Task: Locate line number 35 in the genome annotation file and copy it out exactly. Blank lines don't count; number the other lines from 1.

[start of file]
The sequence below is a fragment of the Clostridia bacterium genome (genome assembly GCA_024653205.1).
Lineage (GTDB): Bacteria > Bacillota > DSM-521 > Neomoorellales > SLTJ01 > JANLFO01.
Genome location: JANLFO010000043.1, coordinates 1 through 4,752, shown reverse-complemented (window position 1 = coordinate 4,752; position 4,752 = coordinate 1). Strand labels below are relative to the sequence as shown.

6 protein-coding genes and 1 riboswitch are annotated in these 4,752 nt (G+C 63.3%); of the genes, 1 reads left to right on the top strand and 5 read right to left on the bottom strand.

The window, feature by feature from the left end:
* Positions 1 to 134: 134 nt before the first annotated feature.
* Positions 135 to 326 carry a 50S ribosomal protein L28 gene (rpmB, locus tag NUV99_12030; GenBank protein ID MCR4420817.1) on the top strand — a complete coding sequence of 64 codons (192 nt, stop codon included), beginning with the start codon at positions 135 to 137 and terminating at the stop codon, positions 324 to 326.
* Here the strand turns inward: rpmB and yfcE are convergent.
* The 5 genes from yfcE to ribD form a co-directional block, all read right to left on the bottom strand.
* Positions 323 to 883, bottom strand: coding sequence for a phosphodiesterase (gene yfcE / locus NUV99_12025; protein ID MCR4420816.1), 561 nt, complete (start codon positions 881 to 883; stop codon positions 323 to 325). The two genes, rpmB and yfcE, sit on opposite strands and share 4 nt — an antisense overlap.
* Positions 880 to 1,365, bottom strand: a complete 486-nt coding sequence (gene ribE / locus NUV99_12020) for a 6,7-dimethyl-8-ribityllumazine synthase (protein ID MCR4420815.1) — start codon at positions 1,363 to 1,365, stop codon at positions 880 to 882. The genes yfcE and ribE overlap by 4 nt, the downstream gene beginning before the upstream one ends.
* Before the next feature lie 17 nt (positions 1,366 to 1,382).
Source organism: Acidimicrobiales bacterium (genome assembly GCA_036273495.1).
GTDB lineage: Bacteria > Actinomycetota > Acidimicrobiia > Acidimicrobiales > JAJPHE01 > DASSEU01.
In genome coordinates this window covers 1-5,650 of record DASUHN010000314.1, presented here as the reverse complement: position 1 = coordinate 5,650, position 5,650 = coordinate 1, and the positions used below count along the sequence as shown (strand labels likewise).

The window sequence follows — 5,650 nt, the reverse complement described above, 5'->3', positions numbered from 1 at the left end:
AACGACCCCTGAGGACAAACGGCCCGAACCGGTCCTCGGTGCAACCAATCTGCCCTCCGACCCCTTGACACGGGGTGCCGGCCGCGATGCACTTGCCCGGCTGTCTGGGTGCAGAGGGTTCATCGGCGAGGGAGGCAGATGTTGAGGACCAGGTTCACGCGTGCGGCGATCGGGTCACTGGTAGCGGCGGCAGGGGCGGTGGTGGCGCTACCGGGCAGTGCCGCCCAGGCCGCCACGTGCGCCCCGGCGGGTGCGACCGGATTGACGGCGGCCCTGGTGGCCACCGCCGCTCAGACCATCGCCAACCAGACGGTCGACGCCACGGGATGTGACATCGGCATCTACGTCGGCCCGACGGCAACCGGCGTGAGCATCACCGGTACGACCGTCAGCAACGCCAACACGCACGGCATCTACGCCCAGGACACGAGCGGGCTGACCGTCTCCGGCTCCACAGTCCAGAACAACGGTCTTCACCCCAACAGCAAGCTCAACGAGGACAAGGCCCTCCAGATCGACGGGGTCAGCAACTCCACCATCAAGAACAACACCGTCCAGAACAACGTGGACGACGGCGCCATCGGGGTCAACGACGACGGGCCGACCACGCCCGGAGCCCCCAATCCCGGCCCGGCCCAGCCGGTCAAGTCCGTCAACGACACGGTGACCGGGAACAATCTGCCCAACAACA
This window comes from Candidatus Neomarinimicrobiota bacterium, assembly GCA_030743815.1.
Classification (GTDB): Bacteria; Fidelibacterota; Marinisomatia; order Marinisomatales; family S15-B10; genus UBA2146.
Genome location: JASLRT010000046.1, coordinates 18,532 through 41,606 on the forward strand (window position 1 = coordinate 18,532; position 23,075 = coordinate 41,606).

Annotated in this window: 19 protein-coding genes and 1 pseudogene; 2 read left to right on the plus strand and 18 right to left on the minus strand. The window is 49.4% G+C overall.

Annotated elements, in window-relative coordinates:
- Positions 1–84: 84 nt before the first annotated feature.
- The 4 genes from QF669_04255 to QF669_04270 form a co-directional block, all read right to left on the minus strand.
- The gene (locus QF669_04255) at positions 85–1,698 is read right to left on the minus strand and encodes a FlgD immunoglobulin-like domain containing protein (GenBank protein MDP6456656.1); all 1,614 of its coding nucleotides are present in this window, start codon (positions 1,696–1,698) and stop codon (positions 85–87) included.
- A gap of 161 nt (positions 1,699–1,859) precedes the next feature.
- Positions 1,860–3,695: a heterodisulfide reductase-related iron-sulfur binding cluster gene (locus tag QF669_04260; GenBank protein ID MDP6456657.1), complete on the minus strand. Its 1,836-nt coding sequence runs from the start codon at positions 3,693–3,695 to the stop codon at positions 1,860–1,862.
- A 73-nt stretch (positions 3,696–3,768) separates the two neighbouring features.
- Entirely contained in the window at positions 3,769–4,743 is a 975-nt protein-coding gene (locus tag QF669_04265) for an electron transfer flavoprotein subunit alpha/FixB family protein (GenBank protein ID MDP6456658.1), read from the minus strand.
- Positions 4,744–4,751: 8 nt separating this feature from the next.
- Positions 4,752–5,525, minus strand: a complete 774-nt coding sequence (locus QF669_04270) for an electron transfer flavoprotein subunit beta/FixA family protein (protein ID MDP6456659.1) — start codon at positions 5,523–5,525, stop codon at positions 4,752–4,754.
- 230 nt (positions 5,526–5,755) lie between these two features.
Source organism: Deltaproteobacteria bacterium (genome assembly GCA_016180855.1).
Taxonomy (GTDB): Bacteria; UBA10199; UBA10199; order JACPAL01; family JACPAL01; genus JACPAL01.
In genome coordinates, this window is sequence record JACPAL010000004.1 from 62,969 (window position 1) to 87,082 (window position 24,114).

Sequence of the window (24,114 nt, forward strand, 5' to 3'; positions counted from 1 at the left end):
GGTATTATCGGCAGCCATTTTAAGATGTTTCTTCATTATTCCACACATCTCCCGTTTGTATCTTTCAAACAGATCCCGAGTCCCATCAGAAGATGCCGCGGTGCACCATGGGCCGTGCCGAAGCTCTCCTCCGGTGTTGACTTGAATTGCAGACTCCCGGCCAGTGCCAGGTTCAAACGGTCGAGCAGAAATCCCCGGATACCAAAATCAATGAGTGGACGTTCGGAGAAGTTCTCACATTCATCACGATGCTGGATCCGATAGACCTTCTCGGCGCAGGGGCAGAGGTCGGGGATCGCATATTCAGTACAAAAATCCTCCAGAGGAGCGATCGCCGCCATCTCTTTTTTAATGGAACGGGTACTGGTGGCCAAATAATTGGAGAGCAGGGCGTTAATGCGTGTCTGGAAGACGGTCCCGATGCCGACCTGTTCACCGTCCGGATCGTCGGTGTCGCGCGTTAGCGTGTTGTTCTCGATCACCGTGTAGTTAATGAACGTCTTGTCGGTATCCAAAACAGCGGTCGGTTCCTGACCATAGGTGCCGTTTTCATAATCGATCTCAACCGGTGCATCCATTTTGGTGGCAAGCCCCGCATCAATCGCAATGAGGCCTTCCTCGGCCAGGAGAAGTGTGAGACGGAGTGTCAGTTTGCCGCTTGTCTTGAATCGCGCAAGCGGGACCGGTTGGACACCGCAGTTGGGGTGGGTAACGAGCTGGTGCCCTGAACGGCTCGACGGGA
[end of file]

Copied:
In genome coordinates, this window is sequence record JACPAL010000004.1 from 62,969 (window position 1) to 87,082 (window position 24,114).